An international campaign has had a billboard banned by Brisbane Airport simply because it used the words “climate change”. The #onmyagenda campaign, backed by nine national and international organisations, is calling on world leaders to put climate change on the G20 agenda.
It asks people to tweet G20 leaders in response to Australia omitting climate change from the official agenda even though it was included in eight previous G20 summits. The digital and advertising campaign launched today despite a surprising decision by Brisbane Airport to reject one of the billboards because it deemed “climate change” as “a political issue”.
WWF CEO Dermot O’Gorman said: “The #onmyagenda partners were surprised by the decision to reject the Billboard. The reality is climate change is a global problem affecting economies, societies and environments all around the world, we can’t afford to sweep it under the carpet, we owe it to future generations to deal with it right here, right now.
“That’s why it’s important it’s on the G20 agenda. There is no solution to climate change without G20 members on board. These countries are responsible for around 80% of global emissions and more than 80% of global economic activity. “Climate change is on the agenda of Australians and people around the world, that’s why our campaign uses real people dealing with the profound impacts of climate change,” he said.
Firefighter Dean McNulty, who features on a billboard in South Brisbane, said he and his colleagues were concerned about climate change creating extreme bushfire conditions. “There’s no climate sceptic on the end of a fire hose. Climate change is on the agenda of Firefighters’ unions here in Australia and globally. We understand the need to tackle the climate crisis, so should G20 leaders,” Mr McNulty said. Farmer David Bruer, who was to feature on an airport billboard, had $25,000 worth of grapes “cooked” in one day last year when temperatures reached 46 degrees at his South Australian vineyard.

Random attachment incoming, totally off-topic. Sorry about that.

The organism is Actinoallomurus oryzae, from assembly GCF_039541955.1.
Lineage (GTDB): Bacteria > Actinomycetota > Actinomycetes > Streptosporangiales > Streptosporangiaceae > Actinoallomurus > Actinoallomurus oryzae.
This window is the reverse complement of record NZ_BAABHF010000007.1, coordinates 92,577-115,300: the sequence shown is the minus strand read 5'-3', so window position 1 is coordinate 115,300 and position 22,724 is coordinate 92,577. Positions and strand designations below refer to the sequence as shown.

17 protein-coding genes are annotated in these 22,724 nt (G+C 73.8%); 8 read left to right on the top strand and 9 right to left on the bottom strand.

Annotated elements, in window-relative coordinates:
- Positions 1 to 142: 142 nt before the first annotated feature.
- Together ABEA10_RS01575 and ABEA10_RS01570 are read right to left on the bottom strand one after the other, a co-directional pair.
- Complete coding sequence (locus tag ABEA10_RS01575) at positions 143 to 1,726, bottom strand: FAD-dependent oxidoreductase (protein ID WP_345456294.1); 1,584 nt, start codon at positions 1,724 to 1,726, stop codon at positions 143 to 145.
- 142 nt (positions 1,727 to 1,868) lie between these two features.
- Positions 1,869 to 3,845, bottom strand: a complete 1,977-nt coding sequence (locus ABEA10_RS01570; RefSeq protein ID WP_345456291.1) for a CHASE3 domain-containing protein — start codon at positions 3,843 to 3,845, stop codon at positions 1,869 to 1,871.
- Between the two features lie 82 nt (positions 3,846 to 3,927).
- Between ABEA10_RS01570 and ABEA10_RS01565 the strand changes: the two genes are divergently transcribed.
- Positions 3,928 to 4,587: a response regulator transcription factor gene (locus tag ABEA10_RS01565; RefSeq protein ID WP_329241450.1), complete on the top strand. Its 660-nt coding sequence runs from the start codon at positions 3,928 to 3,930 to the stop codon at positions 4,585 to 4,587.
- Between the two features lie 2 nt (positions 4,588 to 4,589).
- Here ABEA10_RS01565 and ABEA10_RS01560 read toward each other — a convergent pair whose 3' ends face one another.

“Climate change is on my agenda because farmers are experiencing severe crop and quality losses from extreme heatwaves, sunburn and devastating frosts—all of which are becoming more frequent. Oxfam identified climate change as a major threat in the fight against hunger and poverty. “Extreme weather and changing seasons are making it harder for people to grow and buy enough food to eat.
There is a vital role for the G20 in building momentum towards an ambitious new climate agreement next year and accelerating the shift from fossil fuels to renewable energy,” said Oxfam Australia Climate Change Advocacy Coordinator Dr Simon Bradshaw. The Australian Youth Climate Coalition appealed for the younger generation to be heard.
“Young people do not have a seat around the negotiating table, but will live to feel the consequences of world leaders’ decisions. Climate change is the single biggest issue facing our generation, it is the responsibility of the G20 to put it on their agenda,” said Lucy Manne, Co-Director of the Australian Youth Climate Coalition. The G20 #onmyagenda campaign’s nine official partners are Oxfam, Greenpeace, 350.0rg, WWF, Earth Hour, GetUp, the Australian Conservation Foundation, the Australian Youth Climate Coalition, and 1 million women. The public can log on to www.onmyagenda.com to tweet G20 leaders.